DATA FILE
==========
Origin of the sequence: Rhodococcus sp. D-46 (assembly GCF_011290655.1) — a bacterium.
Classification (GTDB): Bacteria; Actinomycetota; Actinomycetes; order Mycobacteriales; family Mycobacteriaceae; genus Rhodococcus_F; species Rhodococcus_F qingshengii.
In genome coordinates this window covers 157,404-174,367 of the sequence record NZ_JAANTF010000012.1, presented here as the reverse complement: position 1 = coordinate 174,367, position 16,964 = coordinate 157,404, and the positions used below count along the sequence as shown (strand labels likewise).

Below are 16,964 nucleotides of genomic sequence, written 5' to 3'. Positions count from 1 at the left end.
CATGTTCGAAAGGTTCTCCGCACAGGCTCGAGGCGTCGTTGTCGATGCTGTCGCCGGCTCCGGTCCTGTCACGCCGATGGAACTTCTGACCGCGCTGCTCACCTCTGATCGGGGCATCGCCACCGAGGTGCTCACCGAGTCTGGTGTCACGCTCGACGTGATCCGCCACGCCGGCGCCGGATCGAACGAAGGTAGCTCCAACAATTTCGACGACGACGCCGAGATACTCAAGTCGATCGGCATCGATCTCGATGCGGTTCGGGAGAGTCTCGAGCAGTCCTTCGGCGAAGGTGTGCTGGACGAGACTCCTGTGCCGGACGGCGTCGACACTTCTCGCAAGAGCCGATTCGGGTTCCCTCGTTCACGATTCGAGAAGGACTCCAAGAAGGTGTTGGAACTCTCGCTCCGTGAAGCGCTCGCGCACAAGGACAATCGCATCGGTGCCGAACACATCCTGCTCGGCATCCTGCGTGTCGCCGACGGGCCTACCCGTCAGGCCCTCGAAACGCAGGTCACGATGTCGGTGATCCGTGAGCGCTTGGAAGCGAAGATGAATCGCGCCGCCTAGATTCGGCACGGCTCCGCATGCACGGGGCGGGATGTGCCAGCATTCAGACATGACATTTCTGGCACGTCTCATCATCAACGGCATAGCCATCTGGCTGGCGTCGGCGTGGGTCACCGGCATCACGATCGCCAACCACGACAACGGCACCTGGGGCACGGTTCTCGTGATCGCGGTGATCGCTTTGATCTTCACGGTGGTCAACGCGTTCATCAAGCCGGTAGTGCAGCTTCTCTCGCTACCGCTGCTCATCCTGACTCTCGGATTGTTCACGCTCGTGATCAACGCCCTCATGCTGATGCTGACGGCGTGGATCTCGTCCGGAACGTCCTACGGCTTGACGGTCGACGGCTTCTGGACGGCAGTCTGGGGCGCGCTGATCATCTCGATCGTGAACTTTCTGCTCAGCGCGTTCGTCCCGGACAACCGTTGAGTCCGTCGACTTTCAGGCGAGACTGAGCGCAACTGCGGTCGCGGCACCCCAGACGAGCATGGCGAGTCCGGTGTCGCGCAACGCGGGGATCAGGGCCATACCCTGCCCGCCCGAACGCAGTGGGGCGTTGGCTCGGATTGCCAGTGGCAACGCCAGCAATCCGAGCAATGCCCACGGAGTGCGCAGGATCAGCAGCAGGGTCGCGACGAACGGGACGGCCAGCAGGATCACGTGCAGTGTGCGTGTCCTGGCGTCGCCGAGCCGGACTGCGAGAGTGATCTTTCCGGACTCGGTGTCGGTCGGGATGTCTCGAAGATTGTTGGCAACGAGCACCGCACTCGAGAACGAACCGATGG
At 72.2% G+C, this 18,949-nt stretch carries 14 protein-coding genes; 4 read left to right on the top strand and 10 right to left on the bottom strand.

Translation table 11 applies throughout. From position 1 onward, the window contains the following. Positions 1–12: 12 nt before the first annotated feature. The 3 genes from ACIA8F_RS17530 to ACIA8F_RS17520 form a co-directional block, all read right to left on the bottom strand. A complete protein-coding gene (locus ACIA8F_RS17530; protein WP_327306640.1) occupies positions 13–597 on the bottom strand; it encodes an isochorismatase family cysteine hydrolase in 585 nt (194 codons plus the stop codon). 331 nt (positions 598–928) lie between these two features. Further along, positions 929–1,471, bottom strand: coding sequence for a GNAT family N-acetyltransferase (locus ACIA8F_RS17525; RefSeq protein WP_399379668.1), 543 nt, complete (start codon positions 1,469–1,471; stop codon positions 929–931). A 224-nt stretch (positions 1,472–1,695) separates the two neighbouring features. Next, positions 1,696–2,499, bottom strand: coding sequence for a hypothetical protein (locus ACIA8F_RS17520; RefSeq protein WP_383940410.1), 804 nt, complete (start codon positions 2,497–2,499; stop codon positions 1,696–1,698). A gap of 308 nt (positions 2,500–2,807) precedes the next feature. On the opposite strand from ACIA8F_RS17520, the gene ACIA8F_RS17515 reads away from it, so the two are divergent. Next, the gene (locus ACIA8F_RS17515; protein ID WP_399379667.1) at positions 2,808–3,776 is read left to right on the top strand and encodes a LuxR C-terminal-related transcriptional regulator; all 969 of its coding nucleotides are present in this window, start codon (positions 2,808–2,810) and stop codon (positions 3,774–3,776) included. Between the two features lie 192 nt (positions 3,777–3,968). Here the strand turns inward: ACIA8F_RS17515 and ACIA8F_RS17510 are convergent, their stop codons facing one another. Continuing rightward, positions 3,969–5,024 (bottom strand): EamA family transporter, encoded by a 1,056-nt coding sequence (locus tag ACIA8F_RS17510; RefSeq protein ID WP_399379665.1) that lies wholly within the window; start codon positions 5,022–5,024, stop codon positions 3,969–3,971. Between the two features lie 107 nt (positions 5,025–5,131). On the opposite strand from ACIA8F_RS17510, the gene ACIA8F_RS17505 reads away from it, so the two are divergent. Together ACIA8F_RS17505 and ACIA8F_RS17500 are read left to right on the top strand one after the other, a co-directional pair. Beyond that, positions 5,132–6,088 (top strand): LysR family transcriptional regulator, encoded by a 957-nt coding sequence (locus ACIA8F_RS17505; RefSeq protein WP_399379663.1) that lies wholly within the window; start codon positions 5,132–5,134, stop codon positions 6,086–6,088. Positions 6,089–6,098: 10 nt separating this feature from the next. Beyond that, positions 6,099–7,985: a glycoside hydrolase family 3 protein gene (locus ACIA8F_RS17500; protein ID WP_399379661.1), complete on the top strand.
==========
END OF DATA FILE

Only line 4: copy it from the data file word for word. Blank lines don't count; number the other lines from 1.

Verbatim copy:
Below are 16,964 nucleotides of genomic sequence, written 5' to 3'. Positions count from 1 at the left end.